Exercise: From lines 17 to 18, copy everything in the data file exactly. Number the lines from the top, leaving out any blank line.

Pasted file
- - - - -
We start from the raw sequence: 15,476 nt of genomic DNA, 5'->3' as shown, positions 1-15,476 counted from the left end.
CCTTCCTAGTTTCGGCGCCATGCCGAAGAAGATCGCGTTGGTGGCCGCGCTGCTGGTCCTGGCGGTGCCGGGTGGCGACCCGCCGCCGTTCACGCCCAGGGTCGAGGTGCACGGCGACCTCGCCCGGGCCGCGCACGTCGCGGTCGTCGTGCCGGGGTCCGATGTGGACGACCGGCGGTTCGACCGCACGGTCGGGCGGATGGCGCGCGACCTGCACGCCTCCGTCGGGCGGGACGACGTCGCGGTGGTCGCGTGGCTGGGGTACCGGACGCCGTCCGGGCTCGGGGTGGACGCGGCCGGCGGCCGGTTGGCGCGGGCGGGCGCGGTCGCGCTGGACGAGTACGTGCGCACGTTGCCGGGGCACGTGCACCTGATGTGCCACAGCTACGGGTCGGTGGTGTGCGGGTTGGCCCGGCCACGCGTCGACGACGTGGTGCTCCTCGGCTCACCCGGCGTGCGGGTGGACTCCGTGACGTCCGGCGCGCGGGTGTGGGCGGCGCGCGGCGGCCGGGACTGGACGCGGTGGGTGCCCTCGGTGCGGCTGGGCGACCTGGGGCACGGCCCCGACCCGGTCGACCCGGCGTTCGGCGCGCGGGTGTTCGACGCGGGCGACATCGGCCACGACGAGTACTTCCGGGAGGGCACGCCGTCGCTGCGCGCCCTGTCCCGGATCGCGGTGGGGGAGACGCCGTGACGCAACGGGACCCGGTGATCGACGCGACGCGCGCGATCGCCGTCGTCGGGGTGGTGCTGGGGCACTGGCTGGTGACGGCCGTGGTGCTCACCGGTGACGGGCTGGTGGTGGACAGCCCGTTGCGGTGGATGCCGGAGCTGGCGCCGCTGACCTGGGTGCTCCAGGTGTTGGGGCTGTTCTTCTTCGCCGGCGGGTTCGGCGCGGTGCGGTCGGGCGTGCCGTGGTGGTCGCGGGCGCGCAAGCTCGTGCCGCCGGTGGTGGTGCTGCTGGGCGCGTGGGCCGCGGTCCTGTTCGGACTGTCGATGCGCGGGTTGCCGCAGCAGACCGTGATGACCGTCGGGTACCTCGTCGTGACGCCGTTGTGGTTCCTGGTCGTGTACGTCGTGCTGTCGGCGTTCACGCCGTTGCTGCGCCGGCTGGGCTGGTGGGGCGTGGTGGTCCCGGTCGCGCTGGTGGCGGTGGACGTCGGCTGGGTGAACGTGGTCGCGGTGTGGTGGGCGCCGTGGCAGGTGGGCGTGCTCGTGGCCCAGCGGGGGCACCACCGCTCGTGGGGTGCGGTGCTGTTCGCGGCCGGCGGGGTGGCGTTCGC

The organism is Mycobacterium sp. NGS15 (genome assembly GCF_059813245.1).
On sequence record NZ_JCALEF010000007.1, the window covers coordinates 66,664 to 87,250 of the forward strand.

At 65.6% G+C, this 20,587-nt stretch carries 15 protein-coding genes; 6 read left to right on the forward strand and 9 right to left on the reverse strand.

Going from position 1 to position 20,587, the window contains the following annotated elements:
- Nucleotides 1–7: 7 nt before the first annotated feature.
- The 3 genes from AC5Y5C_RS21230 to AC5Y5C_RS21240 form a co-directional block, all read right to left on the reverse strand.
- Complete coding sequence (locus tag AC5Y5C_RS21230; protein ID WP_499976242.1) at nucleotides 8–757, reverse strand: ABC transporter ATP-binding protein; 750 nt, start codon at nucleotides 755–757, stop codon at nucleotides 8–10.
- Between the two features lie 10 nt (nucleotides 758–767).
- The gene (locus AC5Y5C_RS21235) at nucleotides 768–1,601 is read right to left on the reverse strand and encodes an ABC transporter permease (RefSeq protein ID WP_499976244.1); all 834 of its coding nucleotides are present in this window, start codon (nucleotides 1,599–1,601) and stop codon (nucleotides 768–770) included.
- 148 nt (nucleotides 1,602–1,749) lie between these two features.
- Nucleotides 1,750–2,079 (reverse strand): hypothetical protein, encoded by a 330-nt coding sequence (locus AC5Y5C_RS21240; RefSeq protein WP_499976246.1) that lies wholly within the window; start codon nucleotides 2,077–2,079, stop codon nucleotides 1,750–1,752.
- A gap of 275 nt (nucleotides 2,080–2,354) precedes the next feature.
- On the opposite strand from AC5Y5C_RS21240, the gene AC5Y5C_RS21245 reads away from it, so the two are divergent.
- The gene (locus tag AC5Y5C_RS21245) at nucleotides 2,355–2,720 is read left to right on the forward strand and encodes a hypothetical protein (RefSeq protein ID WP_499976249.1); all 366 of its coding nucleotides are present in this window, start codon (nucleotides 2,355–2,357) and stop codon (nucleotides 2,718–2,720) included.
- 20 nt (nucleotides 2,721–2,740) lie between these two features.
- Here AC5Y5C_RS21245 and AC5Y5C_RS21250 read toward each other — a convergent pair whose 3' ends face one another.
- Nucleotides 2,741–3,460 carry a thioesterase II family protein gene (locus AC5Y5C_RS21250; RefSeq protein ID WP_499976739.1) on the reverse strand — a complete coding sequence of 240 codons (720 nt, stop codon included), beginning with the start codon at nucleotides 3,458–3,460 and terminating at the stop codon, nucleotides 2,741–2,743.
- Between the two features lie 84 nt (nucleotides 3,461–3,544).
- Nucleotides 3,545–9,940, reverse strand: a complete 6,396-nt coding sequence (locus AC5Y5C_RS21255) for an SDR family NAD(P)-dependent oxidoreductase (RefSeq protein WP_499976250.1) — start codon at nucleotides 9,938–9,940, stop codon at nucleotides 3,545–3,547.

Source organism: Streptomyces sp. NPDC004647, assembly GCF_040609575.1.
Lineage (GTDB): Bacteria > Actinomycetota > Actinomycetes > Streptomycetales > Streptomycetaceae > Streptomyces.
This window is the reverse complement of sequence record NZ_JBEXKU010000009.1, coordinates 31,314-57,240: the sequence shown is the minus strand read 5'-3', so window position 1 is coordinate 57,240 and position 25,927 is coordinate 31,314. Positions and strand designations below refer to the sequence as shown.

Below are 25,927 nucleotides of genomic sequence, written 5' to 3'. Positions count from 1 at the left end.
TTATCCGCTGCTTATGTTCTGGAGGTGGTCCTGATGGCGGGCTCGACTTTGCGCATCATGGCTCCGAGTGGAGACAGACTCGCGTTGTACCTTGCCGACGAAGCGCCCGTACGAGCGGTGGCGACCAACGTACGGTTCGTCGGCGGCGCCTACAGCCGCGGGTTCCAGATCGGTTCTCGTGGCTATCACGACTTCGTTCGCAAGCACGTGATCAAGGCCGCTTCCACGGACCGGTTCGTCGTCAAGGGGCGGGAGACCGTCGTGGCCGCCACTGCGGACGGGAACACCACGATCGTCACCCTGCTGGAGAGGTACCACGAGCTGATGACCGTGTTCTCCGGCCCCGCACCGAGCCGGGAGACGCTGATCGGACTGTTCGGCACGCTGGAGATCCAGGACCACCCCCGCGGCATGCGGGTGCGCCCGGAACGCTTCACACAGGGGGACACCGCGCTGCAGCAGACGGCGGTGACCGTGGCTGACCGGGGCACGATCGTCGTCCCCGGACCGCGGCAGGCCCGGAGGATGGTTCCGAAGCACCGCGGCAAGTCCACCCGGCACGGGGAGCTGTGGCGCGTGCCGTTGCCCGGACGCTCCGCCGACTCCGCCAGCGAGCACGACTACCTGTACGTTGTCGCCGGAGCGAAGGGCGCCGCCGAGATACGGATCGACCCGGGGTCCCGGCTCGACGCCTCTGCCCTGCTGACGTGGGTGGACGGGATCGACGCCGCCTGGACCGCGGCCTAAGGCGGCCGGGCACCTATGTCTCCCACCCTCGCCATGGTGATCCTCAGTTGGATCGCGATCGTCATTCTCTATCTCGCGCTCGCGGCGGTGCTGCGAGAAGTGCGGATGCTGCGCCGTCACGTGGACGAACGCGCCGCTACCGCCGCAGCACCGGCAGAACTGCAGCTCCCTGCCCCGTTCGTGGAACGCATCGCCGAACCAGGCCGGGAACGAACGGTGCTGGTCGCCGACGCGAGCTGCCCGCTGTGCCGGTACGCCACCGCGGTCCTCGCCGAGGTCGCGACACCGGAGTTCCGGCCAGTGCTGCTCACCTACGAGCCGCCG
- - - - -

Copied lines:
- 20 nt (nucleotides 2,721–2,740) lie between these two features.
- Here AC5Y5C_RS21245 and AC5Y5C_RS21250 read toward each other — a convergent pair whose 3' ends face one another.